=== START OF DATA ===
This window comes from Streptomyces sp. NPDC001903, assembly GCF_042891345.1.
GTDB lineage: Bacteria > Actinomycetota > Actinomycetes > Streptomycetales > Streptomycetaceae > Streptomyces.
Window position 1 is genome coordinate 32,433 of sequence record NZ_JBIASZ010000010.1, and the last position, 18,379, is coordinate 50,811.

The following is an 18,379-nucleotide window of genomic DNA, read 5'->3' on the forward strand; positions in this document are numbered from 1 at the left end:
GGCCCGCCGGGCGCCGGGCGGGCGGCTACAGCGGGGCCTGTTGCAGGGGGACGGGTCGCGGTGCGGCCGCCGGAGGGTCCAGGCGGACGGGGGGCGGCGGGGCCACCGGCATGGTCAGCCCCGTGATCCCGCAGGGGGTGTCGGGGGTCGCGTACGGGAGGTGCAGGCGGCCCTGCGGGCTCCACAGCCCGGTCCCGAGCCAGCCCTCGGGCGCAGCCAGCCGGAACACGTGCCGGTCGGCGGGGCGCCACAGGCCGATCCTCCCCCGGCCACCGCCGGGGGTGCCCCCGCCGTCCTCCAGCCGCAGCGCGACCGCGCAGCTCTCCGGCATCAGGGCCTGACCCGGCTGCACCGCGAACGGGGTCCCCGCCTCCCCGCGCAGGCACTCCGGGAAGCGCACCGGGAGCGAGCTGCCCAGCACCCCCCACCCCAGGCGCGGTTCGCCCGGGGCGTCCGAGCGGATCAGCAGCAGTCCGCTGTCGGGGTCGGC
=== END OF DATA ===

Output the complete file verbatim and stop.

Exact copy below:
This window comes from Streptomyces sp. NPDC001903, assembly GCF_042891345.1.
GTDB lineage: Bacteria > Actinomycetota > Actinomycetes > Streptomycetales > Streptomycetaceae > Streptomyces.
Window position 1 is genome coordinate 32,433 of sequence record NZ_JBIASZ010000010.1, and the last position, 18,379, is coordinate 50,811.

The following is an 18,379-nucleotide window of genomic DNA, read 5'->3' on the forward strand; positions in this document are numbered from 1 at the left end:
GGCCCGCCGGGCGCCGGGCGGGCGGCTACAGCGGGGCCTGTTGCAGGGGGACGGGTCGCGGTGCGGCCGCCGGAGGGTCCAGGCGGACGGGGGGCGGCGGGGCCACCGGCATGGTCAGCCCCGTGATCCCGCAGGGGGTGTCGGGGGTCGCGTACGGGAGGTGCAGGCGGCCCTGCGGGCTCCACAGCCCGGTCCCGAGCCAGCCCTCGGGCGCAGCCAGCCGGAACACGTGCCGGTCGGCGGGGCGCCACAGGCCGATCCTCCCCCGGCCACCGCCGGGGGTGCCCCCGCCGTCCTCCAGCCGCAGCGCGACCGCGCAGCTCTCCGGCATCAGGGCCTGACCCGGCTGCACCGCGAACGGGGTCCCCGCCTCCCCGCGCAGGCACTCCGGGAAGCGCACCGGGAGCGAGCTGCCCAGCACCCCCCACCCCAGGCGCGGTTCGCCCGGGGCGTCCGAGCGGATCAGCAGCAGTCCGCTGTCGGGGTCGGC